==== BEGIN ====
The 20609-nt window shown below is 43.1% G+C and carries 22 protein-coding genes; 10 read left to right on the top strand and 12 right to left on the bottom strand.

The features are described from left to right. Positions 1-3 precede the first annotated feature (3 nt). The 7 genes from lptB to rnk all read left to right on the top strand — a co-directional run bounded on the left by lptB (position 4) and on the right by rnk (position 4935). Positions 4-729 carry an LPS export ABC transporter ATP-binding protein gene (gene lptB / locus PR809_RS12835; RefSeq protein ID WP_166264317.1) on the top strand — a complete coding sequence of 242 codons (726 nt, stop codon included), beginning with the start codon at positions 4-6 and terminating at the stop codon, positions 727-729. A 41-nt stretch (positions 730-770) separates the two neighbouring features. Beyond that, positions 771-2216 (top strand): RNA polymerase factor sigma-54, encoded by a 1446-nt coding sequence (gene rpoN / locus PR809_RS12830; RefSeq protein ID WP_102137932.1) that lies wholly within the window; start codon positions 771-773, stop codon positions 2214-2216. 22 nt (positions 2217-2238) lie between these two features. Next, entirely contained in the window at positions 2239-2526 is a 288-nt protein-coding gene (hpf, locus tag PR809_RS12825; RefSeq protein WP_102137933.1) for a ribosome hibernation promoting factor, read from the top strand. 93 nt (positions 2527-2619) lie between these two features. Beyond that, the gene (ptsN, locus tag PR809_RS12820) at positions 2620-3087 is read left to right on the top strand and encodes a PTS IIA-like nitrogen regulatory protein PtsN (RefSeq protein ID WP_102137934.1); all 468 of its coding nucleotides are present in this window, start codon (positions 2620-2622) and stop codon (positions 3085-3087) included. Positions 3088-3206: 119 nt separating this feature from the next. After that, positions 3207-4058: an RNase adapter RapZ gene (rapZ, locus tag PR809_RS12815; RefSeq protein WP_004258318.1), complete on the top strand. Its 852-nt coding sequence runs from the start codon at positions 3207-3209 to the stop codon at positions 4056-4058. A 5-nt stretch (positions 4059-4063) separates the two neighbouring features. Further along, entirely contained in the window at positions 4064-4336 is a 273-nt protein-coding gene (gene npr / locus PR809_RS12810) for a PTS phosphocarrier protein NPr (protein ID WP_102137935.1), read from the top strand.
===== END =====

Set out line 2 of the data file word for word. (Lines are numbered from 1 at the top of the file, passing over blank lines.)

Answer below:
The features are described from left to right. Positions 1-3 precede the first annotated feature (3 nt). The 7 genes from lptB to rnk all read left to right on the top strand — a co-directional run bounded on the left by lptB (position 4) and on the right by rnk (position 4935). Positions 4-729 carry an LPS export ABC transporter ATP-binding protein gene (gene lptB / locus PR809_RS12835; RefSeq protein ID WP_166264317.1) on the top strand — a complete coding sequence of 242 codons (726 nt, stop codon included), beginning with the start codon at positions 4-6 and terminating at the stop codon, positions 727-729. A 41-nt stretch (positions 730-770) separates the two neighbouring features. Beyond that, positions 771-2216 (top strand): RNA polymerase factor sigma-54, encoded by a 1446-nt coding sequence (gene rpoN / locus PR809_RS12830; RefSeq protein ID WP_102137932.1) that lies wholly within the window; start codon positions 771-773, stop codon positions 2214-2216. 22 nt (positions 2217-2238) lie between these two features. Next, entirely contained in the window at positions 2239-2526 is a 288-nt protein-coding gene (hpf, locus tag PR809_RS12825; RefSeq protein WP_102137933.1) for a ribosome hibernation promoting factor, read from the top strand. 93 nt (positions 2527-2619) lie between these two features. Beyond that, the gene (ptsN, locus tag PR809_RS12820) at positions 2620-3087 is read left to right on the top strand and encodes a PTS IIA-like nitrogen regulatory protein PtsN (RefSeq protein ID WP_102137934.1); all 468 of its coding nucleotides are present in this window, start codon (positions 2620-2622) and stop codon (positions 3085-3087) included. Positions 3088-3206: 119 nt separating this feature from the next. After that, positions 3207-4058: an RNase adapter RapZ gene (rapZ, locus tag PR809_RS12815; RefSeq protein WP_004258318.1), complete on the top strand. Its 852-nt coding sequence runs from the start codon at positions 3207-3209 to the stop codon at positions 4056-4058. A 5-nt stretch (positions 4059-4063) separates the two neighbouring features. Further along, entirely contained in the window at positions 4064-4336 is a 273-nt protein-coding gene (gene npr / locus PR809_RS12810) for a PTS phosphocarrier protein NPr (protein ID WP_102137935.1), read from the top strand.